Fences are Fuses

Fences are Fuses. Understand your options.


Combustible fencing often contributes to home loss during a wildfire.

Once the fence catches fire:

  • Radiant heat from the burning fence cause the house siding to ignite or windows to fail bringing flame in direct contact with the home.
  • The burning fence generates embers and larger fire-brands that get blown against the home and lead to ignition.
  • The fence acts as a fuse, drawing fire into direct contact with the home.


There are several strategies that can help mitigate the risk of having a wood fence.

  • Use noncombustible or low-flammable material instead of wood for the entire fence.
  • Use noncombustible material for at least the 3- 5 feet of fencing that directly contacts your home.
  • Include sections of non-combustible material along the length of the fence. This will help interrupt a running fire.


Each fencing material should have a fire rating.

The rating is determined by measuring flame spread in a standardized (ASTM E84) test.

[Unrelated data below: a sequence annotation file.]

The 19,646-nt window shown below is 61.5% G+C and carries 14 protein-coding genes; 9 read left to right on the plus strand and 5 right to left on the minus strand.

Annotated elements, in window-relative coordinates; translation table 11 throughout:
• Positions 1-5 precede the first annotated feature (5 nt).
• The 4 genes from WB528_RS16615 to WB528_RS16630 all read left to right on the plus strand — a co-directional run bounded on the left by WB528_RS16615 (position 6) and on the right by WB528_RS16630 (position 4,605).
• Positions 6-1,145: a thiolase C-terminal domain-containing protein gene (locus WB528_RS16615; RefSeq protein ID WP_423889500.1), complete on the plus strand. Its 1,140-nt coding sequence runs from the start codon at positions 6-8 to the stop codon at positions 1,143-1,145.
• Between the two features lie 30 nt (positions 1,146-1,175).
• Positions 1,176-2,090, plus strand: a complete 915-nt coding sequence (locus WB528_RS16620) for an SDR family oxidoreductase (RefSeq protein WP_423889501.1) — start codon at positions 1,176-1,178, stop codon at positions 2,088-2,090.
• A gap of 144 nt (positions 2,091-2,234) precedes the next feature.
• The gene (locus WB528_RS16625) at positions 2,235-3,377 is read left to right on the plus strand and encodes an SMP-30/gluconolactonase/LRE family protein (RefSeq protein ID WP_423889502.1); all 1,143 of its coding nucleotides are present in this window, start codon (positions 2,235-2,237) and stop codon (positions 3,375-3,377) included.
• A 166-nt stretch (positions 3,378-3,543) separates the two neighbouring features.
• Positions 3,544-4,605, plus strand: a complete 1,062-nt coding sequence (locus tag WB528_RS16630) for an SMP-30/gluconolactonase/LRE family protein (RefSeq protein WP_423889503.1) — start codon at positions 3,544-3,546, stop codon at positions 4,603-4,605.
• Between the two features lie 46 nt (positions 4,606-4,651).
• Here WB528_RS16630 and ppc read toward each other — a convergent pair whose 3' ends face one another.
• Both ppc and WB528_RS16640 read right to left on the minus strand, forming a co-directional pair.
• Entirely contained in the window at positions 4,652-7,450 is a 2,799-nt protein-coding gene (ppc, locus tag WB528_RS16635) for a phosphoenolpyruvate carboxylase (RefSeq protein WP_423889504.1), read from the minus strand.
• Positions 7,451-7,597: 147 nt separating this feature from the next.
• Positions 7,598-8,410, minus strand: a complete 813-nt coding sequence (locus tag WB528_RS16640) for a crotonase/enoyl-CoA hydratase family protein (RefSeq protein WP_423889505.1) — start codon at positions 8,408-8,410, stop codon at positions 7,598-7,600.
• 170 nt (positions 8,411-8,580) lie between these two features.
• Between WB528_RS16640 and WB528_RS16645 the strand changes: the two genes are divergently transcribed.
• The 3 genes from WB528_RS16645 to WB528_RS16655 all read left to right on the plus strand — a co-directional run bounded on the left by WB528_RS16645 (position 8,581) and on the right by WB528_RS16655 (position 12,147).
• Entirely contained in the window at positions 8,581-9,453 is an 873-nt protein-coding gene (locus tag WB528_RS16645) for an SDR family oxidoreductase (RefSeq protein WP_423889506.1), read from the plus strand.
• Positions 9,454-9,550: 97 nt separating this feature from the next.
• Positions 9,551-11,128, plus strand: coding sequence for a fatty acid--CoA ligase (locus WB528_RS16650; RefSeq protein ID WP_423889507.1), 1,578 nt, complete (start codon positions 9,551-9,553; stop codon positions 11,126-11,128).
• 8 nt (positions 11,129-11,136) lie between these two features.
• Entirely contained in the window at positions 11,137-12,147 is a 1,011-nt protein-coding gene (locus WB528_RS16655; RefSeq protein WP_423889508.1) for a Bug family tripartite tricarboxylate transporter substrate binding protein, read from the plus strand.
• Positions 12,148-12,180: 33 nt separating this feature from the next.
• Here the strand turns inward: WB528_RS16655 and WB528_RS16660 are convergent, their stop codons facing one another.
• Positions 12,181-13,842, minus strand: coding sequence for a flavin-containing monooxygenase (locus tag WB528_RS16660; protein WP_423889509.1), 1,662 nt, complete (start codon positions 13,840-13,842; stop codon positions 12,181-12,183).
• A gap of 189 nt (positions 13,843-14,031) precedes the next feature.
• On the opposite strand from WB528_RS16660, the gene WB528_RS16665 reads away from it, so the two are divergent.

These ratings can be helpful when discussing various fencing materials with a building contractor or building materials supplier.

The lower the number, the less combustible the material will be.

Class A = 0-25 ASTM rating

Class B = 26-75

Class C = 76-200

Class A Fencing includes materials like masonry, stone, iron, brick, rock, and steel-on-steel.


Class B Fencing includes materials like vinyl, hard plastic, and steel siding on wood framing

Steel and Wood

Do You Know?

Your fence might not touch your own home, but may still be posing a threat to your neighbor’s home or to outbuildings on either property.

Work with what you have:

If you can’t afford to change out the entire fence, start by retrofitting each section that touches your home for at least 5 feet.

Maintain a clean non-combustible surface along the length of your fence, and work with your neighbors if possible so that both sides of the fence are free of kindling fuels like dry weeds, leaves, and debris against wood.